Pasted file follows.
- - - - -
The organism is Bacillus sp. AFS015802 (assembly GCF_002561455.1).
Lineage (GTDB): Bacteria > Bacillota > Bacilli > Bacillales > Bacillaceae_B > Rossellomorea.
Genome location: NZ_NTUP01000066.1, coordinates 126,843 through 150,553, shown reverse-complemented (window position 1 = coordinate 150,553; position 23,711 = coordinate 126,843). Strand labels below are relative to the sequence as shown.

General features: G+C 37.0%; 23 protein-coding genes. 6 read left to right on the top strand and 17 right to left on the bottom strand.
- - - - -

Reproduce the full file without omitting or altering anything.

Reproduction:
The organism is Bacillus sp. AFS015802 (assembly GCF_002561455.1).
Lineage (GTDB): Bacteria > Bacillota > Bacilli > Bacillales > Bacillaceae_B > Rossellomorea.
Genome location: NZ_NTUP01000066.1, coordinates 126,843 through 150,553, shown reverse-complemented (window position 1 = coordinate 150,553; position 23,711 = coordinate 126,843). Strand labels below are relative to the sequence as shown.

General features: G+C 37.0%; 23 protein-coding genes. 6 read left to right on the top strand and 17 right to left on the bottom strand.